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Saturday, May 03, 2008

Groups warn travelers to limit laptop data

A recent federal district court ruling upholding seizures of electronic devices, such as laptops and iPhones, at the U.S. border has traveler- and civil-rights organizations worried that personal and sensitive data could be put at risk.  On Thursday, almost three dozen organizations—including civil-rights advocates, academic groups, and religious and minority groups—sent an open letter to four congressional committees, asking that their members consider legislation to “protect all Americans against suspicionless digital border inspections.”

The letter came ten days after a federal appeals court in the Central District of California ruled that border agents could search laptops without reasonable suspicion of illegal activity.  “In a free country, the government cannot have unlimited power to read, seize, store and use all information on any electronic device carried by any traveler entering or leaving the nation,” the signatories stated in the letter.

The level of surveillance by the United States government has become an increasing worry to civil-rights advocates as well as professional, minority and religious groups that believe their members could be targeted.

As part of its “War on Terror,” the Bush Administration has instituted a program to eavesdrop on Internet and phone communications, an initiative that violates the Foreign Intelligence Surveillance Act (FISA) and has become the focus of a battle in Congress to craft a new law to govern such wiretapping.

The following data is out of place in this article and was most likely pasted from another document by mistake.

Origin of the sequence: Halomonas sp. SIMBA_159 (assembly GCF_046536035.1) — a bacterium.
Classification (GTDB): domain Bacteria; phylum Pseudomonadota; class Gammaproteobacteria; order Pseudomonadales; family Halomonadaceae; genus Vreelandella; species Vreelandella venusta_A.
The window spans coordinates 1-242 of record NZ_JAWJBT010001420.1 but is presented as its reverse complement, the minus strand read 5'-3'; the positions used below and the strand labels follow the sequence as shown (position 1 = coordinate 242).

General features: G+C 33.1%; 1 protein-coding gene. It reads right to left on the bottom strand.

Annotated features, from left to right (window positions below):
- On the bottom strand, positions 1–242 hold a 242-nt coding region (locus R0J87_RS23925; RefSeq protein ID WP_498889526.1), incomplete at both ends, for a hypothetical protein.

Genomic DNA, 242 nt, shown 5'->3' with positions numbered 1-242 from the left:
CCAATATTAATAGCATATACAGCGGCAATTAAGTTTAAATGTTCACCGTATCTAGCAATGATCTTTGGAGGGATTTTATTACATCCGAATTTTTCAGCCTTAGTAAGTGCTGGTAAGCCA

The Electronic Frontier Foundation, a digital-rights group and one of the sponsors of the letter, has requested information on the conditions that would trigger a digital search by border agents.  “We don’t really know what the Department of Homeland Security’s procedures and practices are here,” said Marcia Hofman, a staff attorney with the EFF.

The case at the heart of the debate concerns whether evidence from the July 2005 search of a laptop owned by then-43-year-old Michael Arnold can be used by prosecutors.  Returning from a three-week trip from the Philippines, Arnold was stopped by customs agents in Los Angeles International Airport and asked to show that his laptop was functioning, according to court filings.  Perusing through the files in those folders, the agents found pictures of two nude women and decided to conduct a more thorough investigation, which turned up suspected child pornography.

The Association of Corporate Travel Executives, one of the letter’s signers, recommended that workers not use their personal laptops for international travel and limit the amount of proprietary and personal data stored on any notebook computer taken across borders.  “In a time of heightened international security, it will take a brave Congress to rule that parties may not be subject to suspicionless searches,” Susan Gurley, the executive director of ACTE, said in a statement. 

Following the ruling, there is nothing preventing authorities from a more comprehensive search program, said Fred Schneider, a privacy and security expert and professor of computer science at Cornell University.  “It won’t be long before customs agents can efficiently perform a thorough search on every machine,” Jennifer Granick, civil liberties director at the EFF, said in a discussion of the impact of the ruling.

Encrypting the hard drive, having a separate account on the PC owned by the worker’s company, or traveling with a clean laptop and using an encrypted VPN to access data are all possibilities, Granick said.

Posted on 05/03